Well, the speed of light was first measured by Roemer in 1676.  The meter wasn't first defined until 1793.  So, the representation of distance couldn't have been in meters.  I have no idea what the unit of length used in 17th century Denmark was, but conversion from one unit of measure to another is a fairly simple matter. 

 

The definition of the "meter"  has also been changed from time to time as technology for measuring distances has improved our precision.



#12 piasan

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Posted 16 August 2015 - 09:58 PM

The absolute arrogance you guys have in claiming to know what the speed of light was in very ancient times....

Well, we may not know what it was in very ancient times, but we can tell what it was (within a few percent) when it left Sn1987a (distance 167,000+ light years).  Also, Australian physicist Paul Davies established that it was within 0.001% of current observed values when it left galaxies 12 billion light years from Earth.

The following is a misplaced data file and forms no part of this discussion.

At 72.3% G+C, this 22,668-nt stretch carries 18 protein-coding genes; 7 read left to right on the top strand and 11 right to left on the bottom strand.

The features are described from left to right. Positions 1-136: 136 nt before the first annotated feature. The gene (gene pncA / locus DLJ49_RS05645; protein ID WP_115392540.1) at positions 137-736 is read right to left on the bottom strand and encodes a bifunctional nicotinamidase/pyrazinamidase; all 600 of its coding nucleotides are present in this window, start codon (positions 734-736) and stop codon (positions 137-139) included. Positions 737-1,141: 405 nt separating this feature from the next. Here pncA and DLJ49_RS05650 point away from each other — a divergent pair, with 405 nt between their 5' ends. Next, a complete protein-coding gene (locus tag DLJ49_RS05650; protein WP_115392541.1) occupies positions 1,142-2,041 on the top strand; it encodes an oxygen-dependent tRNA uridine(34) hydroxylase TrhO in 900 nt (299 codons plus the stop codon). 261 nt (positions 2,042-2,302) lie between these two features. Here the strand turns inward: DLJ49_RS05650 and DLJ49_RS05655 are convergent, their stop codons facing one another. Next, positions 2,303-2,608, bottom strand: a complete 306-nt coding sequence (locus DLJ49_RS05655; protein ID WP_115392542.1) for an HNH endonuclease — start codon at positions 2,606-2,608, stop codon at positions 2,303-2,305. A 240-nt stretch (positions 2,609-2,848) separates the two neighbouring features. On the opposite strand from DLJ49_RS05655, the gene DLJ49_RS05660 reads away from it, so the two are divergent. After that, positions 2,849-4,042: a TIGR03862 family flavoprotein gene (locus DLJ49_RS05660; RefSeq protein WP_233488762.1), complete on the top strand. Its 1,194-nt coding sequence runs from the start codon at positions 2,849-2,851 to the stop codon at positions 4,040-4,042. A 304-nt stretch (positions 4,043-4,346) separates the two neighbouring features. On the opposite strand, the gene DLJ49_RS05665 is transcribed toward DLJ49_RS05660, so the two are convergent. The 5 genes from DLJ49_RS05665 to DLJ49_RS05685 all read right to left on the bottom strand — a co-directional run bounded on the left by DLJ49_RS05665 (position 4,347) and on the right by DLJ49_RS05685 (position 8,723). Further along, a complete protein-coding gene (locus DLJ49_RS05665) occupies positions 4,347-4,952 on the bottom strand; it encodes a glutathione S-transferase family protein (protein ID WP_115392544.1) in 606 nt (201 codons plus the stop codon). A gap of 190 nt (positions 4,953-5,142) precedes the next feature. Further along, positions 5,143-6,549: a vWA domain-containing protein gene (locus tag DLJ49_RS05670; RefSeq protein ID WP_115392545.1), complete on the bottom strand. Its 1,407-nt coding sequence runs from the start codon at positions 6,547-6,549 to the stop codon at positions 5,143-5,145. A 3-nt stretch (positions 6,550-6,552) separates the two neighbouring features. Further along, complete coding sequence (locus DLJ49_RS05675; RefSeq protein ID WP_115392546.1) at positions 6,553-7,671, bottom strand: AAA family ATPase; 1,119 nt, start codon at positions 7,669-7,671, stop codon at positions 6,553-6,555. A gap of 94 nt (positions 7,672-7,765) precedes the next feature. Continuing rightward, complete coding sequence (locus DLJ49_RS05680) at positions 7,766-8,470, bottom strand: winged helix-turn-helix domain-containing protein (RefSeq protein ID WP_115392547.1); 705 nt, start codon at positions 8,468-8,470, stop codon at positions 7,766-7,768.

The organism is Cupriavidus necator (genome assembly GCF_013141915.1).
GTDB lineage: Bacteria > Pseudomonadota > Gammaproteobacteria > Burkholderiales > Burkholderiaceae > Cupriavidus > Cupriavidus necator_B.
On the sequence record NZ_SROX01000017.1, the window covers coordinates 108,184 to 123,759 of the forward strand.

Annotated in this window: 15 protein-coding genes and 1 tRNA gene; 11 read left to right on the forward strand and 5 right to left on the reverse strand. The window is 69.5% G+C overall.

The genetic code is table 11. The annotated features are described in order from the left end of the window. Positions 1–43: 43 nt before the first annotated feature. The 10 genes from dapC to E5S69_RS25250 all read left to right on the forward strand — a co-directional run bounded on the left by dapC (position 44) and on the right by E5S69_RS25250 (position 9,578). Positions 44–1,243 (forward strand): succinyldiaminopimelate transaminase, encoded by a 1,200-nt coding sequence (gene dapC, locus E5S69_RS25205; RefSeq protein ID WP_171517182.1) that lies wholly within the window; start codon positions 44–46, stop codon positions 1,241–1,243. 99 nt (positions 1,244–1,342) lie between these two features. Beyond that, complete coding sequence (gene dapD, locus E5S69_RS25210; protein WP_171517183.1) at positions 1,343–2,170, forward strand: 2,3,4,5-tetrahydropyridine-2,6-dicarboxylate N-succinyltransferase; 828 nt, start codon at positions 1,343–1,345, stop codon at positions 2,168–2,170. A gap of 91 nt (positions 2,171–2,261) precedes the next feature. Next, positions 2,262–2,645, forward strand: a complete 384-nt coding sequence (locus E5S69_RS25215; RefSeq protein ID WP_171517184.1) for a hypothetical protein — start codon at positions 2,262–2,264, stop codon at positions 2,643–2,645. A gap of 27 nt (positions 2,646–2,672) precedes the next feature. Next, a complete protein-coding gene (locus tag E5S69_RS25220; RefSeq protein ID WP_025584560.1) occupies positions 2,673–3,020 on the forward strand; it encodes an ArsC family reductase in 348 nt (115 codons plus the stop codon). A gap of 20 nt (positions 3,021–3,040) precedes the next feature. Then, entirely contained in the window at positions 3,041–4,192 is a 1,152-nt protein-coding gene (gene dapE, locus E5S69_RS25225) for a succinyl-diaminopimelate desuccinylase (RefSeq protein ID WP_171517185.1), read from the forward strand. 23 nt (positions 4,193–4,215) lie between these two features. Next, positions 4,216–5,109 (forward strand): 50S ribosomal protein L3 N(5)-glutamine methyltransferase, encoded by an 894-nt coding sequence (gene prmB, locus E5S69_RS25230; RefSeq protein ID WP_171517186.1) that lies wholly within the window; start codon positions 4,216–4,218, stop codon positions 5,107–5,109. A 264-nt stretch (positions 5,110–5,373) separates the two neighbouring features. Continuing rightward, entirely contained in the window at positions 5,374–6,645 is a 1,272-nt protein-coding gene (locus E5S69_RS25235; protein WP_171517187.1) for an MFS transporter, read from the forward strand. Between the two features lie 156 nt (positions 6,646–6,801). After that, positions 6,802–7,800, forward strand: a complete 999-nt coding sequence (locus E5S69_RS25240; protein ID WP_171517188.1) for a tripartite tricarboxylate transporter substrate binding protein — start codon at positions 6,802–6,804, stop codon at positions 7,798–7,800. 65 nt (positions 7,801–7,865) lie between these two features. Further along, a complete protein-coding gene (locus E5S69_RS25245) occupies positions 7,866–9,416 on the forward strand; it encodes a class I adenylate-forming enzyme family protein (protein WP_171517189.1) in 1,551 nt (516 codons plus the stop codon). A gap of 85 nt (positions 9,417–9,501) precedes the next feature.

Also, significant changes in the speed of light have other consequences..... such as an increase in the energy output of the sun.

 

 

 ....as if God Almighty is incapable of changing the nature of light at any time for any reason.

Of course He can.  However, when He does so, He is acting outside the sphere of investigation by the physical and natural sciences.  They must go by the evidence God gives us in His creation.  Further, because the universe has all the appearances of being billions of years old, rather than thousands, there are some serious theological problems with creation looking so old.  (Those would be more appropriate for one of the "Theistic Evolution" threads.)

 

 

The expansion of the universe is mentioned 17 times in the Bible which means He could have changed the nature and/or velocity of light that many times.

And such changes would leave His fingerprints that they have taken place.

 

But the fact is that you won't even admit that the speed of light constant may not be a constant at all...as testified by great number of evolutionist scientists.